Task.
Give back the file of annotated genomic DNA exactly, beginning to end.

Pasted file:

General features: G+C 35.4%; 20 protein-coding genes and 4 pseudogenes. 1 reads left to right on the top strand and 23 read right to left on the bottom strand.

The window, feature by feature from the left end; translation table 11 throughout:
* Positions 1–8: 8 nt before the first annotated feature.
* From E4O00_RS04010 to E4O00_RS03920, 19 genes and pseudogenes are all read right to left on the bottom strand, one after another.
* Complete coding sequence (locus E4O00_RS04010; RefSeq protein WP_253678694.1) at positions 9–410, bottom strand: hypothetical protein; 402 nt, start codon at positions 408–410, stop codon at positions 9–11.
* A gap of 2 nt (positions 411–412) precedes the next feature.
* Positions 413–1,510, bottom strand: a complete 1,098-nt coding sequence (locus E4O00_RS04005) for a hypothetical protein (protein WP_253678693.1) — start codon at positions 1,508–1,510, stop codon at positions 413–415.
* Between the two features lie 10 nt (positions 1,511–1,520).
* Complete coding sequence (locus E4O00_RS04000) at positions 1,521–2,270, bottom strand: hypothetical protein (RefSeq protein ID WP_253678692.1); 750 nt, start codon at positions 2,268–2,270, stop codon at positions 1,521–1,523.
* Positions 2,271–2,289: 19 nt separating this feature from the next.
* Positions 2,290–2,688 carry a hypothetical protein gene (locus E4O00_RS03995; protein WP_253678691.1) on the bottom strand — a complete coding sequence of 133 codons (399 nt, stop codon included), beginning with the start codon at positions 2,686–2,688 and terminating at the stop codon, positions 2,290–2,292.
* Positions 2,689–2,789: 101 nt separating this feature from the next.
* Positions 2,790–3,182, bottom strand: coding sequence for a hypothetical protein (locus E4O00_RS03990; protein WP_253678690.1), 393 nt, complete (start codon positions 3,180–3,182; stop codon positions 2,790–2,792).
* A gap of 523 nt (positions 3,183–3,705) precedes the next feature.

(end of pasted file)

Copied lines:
General features: G+C 35.4%; 20 protein-coding genes and 4 pseudogenes. 1 reads left to right on the top strand and 23 read right to left on the bottom strand.

The window, feature by feature from the left end; translation table 11 throughout:
* Positions 1–8: 8 nt before the first annotated feature.
* From E4O00_RS04010 to E4O00_RS03920, 19 genes and pseudogenes are all read right to left on the bottom strand, one after another.
* Complete coding sequence (locus E4O00_RS04010; RefSeq protein WP_253678694.1) at positions 9–410, bottom strand: hypothetical protein; 402 nt, start codon at positions 408–410, stop codon at positions 9–11.
* A gap of 2 nt (positions 411–412) precedes the next feature.
* Positions 413–1,510, bottom strand: a complete 1,098-nt coding sequence (locus E4O00_RS04005) for a hypothetical protein (protein WP_253678693.1) — start codon at positions 1,508–1,510, stop codon at positions 413–415.
* Between the two features lie 10 nt (positions 1,511–1,520).
* Complete coding sequence (locus E4O00_RS04000) at positions 1,521–2,270, bottom strand: hypothetical protein (RefSeq protein ID WP_253678692.1); 750 nt, start codon at positions 2,268–2,270, stop codon at positions 1,521–1,523.
* Positions 2,271–2,289: 19 nt separating this feature from the next.
* Positions 2,290–2,688 carry a hypothetical protein gene (locus E4O00_RS03995; protein WP_253678691.1) on the bottom strand — a complete coding sequence of 133 codons (399 nt, stop codon included), beginning with the start codon at positions 2,686–2,688 and terminating at the stop codon, positions 2,290–2,292.
* Positions 2,689–2,789: 101 nt separating this feature from the next.
* Positions 2,790–3,182, bottom strand: coding sequence for a hypothetical protein (locus E4O00_RS03990; protein WP_253678690.1), 393 nt, complete (start codon positions 3,180–3,182; stop codon positions 2,790–2,792).
* A gap of 523 nt (positions 3,183–3,705) precedes the next feature.